All that work means less time for shopping, though. So she’s worked out a strategy: “I speed-shop. It’s like Supermarket Sweep weekdays on my 30-minute lunch-break,” she says. “I Hoover things up that take my eye and buy them even if I’m not totally sure I like them or that they will fit - I rarely have time to try things on. Usually most things are fine - I think I’ve got a good eye now. But I do make mistakes. My flat is full of things I’ve bought, never worn but didn’t get around to taking back in time for a refund. “
On Sundays, her one day off, she heads to Meadowhall, Leeds or York for a more leisurely and more focused fix - usually solo. “I can concentrate better if I’m not with my friends.”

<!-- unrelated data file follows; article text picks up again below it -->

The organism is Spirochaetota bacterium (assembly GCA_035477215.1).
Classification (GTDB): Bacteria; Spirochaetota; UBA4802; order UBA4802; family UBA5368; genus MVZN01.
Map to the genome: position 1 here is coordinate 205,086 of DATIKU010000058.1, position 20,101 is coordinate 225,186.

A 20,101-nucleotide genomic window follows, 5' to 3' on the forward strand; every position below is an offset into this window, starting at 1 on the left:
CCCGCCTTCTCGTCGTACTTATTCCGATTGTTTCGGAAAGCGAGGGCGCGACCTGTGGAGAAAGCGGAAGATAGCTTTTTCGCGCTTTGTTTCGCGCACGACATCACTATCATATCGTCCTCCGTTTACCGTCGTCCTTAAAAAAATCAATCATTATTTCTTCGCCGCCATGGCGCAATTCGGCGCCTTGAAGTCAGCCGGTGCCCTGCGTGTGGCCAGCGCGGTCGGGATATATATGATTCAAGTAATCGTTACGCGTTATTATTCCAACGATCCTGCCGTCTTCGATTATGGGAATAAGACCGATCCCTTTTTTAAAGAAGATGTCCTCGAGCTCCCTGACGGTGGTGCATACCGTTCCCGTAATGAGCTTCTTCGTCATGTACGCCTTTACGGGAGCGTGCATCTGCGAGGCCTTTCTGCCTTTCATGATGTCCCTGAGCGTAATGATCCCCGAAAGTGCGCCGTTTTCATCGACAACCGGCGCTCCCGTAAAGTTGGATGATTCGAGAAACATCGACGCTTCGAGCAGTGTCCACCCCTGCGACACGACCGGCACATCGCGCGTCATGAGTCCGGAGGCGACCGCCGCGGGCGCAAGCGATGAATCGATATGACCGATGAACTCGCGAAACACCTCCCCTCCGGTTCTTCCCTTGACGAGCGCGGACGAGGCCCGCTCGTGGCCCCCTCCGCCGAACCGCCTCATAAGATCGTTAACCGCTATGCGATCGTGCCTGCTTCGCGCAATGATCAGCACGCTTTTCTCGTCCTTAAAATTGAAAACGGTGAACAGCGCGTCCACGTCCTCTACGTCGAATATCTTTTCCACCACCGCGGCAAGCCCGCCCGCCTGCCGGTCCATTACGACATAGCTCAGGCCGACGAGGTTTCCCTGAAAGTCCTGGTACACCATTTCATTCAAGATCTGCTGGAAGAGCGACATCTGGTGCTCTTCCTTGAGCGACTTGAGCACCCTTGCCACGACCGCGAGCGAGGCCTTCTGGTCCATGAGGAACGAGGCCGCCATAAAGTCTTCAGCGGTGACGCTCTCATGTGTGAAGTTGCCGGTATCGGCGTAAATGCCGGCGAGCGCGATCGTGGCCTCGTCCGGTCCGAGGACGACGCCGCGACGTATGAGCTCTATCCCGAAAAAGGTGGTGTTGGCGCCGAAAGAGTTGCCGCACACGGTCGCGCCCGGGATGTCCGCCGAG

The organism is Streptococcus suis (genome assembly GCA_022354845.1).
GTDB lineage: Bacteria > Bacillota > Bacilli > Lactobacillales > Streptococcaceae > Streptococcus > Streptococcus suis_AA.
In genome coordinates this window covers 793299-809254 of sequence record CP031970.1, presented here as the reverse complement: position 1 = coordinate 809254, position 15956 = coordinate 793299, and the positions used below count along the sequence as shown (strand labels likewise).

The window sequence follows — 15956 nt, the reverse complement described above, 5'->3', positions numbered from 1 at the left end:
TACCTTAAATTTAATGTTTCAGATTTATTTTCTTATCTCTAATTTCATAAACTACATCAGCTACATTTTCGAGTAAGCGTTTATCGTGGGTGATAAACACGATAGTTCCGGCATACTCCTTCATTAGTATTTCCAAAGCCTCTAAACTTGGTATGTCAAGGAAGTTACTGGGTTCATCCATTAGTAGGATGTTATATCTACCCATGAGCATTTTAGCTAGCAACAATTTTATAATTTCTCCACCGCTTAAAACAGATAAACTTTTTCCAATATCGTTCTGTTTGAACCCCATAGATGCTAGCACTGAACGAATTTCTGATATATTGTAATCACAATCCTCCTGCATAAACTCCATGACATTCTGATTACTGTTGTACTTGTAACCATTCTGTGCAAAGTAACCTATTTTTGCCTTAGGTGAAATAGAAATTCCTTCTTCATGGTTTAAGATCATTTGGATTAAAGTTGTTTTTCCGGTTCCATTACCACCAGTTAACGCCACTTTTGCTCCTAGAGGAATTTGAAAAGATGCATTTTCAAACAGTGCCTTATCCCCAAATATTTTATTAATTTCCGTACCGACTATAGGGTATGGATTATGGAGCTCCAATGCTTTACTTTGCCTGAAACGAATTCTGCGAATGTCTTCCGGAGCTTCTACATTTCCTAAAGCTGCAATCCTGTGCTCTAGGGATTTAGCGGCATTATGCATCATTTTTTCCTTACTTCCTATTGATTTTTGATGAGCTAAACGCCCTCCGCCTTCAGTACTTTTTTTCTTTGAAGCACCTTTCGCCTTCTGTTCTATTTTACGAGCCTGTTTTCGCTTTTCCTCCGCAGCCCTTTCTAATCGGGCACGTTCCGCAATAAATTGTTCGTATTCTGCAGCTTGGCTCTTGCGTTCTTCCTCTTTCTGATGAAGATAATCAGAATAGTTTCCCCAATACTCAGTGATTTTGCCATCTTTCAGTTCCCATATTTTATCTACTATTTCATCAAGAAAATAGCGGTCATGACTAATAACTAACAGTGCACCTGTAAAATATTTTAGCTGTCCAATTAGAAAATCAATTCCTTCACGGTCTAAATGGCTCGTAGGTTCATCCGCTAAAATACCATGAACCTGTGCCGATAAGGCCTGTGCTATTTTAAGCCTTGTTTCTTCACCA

Sinead rarely goes a week without buying some new fashion item. She can’t possibly need them; her wardrobe is so crammed full, the rail has broken and it’s listing to one side.
But when a girl hates ironing the way Sinead does, it’s easier - and more enjoyable - to pick up a new top on her way home to wear that night than rifle through an ironing pile so high she confesses “I’ve actually forgotten what’s in there.”
Monthly spend: “I don’t know; I’m too scared to add it up!”
Biggest vices: Sunglasses - she has 12 pairs. “And blazers; they are my latest thing. I have six in different colours.”
Daily search to feed addiction for bargains
Roxie Skinner cannot resist a bargain.
She buys clothes or accessories every single day, but rarely pays full price when feeding her addiction.
That’s because she spends up to three hours a day trawling ebay for cheaper versions of the must-have pieces she’s spotted on the high street.